Weekend Wrap-up: Google Buys Nest; Net Neutrality May Be in Trouble
You know what they say about the best-laid plans. We collected our top stories of the week this past Thursday so that we could complete the companion video by our Sunday deadline (it’ll be up a bit later this afternoon), and Friday wound up giving us a monster of a story in President Obama’s NSA speech. We also got some bad news from Nintendo on Friday, with the company cutting its sales forecasts for the Wii U by 70 percent. I encourage you to check both of those stories out.
Now, on to the Wrap-up.
Google Nabs Nest for $3.2 Billion in Cash
Google’s smart home cred just increased by several factors; the company announced this past week that it planned to acquire smart thermostat and smoke detector company Nest in a $3.2 billion, all-cash deal. There are a bunch of different angles you can examine this acquisition from, and from most of them, Google stands to benefit. The company puts itself in a position to collect even more information on Google users. It also brings some folks on board who know how to design good-looking products. And many of Nest’s employees once worked at Apple, so you know the acquisition has to have Cupertino all riled up.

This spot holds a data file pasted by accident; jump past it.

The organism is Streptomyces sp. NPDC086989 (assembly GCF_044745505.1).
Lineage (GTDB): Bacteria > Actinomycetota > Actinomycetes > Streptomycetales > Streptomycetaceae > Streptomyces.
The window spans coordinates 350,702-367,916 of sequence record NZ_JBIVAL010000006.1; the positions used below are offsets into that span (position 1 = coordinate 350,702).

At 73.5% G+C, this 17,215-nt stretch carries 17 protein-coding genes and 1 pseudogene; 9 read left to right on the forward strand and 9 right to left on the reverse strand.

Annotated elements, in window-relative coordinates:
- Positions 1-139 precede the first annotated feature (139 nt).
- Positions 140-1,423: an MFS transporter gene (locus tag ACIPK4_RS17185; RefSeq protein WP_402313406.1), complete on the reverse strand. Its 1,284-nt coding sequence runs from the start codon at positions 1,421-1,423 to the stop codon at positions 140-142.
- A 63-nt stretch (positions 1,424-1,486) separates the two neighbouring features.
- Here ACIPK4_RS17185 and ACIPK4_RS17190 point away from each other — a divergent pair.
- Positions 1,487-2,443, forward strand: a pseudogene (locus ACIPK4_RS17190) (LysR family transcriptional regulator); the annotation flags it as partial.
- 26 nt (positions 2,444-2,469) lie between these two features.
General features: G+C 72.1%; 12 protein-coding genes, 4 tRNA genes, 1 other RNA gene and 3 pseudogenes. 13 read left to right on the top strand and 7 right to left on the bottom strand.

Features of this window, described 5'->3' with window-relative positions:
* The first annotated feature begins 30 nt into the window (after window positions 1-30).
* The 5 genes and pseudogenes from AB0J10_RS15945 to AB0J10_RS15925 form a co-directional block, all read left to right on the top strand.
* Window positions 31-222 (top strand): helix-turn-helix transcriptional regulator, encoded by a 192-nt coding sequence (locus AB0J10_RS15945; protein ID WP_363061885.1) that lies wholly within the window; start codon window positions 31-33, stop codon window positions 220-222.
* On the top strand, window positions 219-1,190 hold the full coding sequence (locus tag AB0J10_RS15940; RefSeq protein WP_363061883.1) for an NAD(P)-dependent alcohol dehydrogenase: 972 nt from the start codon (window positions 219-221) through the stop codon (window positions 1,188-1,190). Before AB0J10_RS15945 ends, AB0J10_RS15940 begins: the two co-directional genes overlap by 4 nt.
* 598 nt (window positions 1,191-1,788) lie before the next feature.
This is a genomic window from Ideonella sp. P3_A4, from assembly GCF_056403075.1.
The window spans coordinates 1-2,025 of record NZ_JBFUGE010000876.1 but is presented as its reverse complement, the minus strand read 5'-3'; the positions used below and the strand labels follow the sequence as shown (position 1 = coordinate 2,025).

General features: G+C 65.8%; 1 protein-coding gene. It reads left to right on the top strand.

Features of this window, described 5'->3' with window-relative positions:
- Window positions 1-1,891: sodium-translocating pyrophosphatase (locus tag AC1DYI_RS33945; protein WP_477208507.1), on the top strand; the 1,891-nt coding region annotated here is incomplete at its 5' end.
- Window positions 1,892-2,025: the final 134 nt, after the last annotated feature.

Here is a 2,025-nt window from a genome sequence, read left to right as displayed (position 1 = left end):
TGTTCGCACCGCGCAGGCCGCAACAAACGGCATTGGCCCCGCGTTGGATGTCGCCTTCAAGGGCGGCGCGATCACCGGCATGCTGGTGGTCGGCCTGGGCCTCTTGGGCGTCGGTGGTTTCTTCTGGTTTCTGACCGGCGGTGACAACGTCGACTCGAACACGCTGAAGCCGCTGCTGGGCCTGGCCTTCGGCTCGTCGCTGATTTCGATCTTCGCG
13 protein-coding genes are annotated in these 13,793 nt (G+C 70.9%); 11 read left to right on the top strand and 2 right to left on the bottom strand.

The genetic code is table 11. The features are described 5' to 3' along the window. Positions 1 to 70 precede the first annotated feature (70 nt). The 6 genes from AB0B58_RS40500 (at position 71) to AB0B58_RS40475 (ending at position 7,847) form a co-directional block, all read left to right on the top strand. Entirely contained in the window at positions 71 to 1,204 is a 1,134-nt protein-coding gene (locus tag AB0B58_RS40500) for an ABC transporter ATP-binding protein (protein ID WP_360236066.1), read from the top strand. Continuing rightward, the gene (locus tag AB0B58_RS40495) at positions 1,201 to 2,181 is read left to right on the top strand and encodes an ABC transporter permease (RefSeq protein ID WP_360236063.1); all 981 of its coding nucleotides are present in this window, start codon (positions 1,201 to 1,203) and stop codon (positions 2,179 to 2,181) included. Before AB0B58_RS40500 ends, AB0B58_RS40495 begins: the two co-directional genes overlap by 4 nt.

Court Rules Net Neutrality Rules are Invalid
Net neutrality rules put in place by the FCC to ensure equal treatment of all Internet traffic are now in serious jeopardy. A court ruled this week that those rules were invalid, as the FCC was treating ISPs like Comcast and Verizon as “common carriers,” when, in actuality, they are not. So rules that apply to such carriers can not be enforced against those providing Internet access. This means a company like Comcast could give preferential treatment to one company’s Internet traffic over another company’s traffic. The FCC may have some other tools in the box that can keep the spirit of the rules in place, but we’ll have to wait and see if that’s the case.
Your computer isn’t connected to the Internet, so the government can’t spy on it, right? Wrong. According to documents leaked by Edward Snowden, and the investigatory work of The New York Times, the government reportedly has the capability in place to monitor computers that aren’t even connected to the Internet. This is done using radio chips implanted into USB sticks and cables that are connected to the machines. The government can then track those machines using radio waves. This story did not come up in President Obama’s NSA speech, interestingly enough.
Facebook Acquires Branch for $15 Million
Branch is a company that focuses on “content-specific discussions and link-sharing,” and it’s now a part of Facebook after a $15 million deal made this past week. Facebook will likely use Branch to build out discussion features on Facebook; more specifically, a product called “Facebook Conversations” that we don’t really know much about at this point. We’ll be keeping an eye on the Branch folks inside Facebook, as well as any word from Facebook itself on when the new Facebook Conversations product will be available.
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